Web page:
This C.S. Lewis biography, accessible to 5-year-olds, includes fascinating details for Narnia fans of all ages
*Through the Wardrobe: How C. S. Lewis Created Narnia by Lina Maslo. Balzer + Bray (HarperCollins), 2020, 40 pages.
Reading Level: Picture Book, ages 4-8
Recommended for: ages 5-10
The second son born to Albert and Florence Lewis decided at the age of 4 that he would be called “Jack,” not Clive Staples. Besides strong opinions, he had a lively imagination and loved making up imaginary worlds with his older brother. In his pleasantly cluttered Belfast home, one piece of furniture that loomed large was the double-doored wardrobe that had been carved by the boys’ grandfather.
Many of us are pretty familiar with the life of C. S. Lewis and some of the early inspirations for the Narnia books. While telling the story at a grade-school level, this picture-book biography manages to include lots of detail, both in illustration and text. The first page, for example, features the miniature garden Jack’s brother Warnie built in a biscuit tin lid, later described in Surprised by Joy as the awaking of Jack’s spiritual imagination. Another page pictures Squirrel Nutkin floating down a stream in his little raft—another “joy-filled” childhood memory. His miserable school days, brief army career, and early days at Oxford precede his conversion, all these stages of life passed over quickly. In his middle years Lewis returned to the imaginative life of his boyhood, and the wardrobe reappeared.
Young readers who love the Narnia stories find this book fascinating. Older readers will appreciate its comprehensiveness, and may even learn a thing or two. (I didn’t know, for example, that J.R.R. Tolkien was so negative about the Narnia stories that Lewis packed the manuscript away for a few years. A one-page biography and more interesting facts about the Narnia series make up the appendix. (Do you know where the name “Narnia” came from? Or where you can go to see the actual wardrobe?) This is a book that many Lewis fans will want to own.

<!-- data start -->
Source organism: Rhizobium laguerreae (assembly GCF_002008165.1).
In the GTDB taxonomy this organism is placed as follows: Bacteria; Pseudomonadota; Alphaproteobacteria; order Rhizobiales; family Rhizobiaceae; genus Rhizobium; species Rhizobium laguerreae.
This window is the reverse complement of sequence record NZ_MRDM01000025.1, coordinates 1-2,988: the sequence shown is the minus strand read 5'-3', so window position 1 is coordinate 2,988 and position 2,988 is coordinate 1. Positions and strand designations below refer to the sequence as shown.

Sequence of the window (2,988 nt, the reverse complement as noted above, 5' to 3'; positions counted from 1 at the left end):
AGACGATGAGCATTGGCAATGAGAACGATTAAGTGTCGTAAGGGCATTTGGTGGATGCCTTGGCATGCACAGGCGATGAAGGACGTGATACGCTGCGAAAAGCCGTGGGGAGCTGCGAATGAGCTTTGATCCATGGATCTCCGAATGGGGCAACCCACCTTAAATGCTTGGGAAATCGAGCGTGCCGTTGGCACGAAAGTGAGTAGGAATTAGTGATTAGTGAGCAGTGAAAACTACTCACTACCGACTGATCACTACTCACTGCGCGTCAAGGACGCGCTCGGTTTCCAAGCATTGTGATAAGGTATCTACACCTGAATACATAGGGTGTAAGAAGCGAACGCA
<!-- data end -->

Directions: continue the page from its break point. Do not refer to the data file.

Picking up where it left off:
Overall rating: 5 (out of 5)
- Worldview/moral value: 4.5
- Artistic/literary value: 5
Also at Redeemed Reader:
- A similar biography was published earlier this year: Finding Narnia by Caroline MacAlister. John Ronald’s Dragons, by the same author, explores the childhood of J.R.R. Tolkien.
- See our interview with Gina Dalfonzo on her latest book, Dorothy and Jack, about the friendship between Lewis and Dorothy Sayers.
- Don’t miss Hayley’s reflection on the Narnia series, on the 70th anniversary of The Lion, the Witch, and the Wardrobe.
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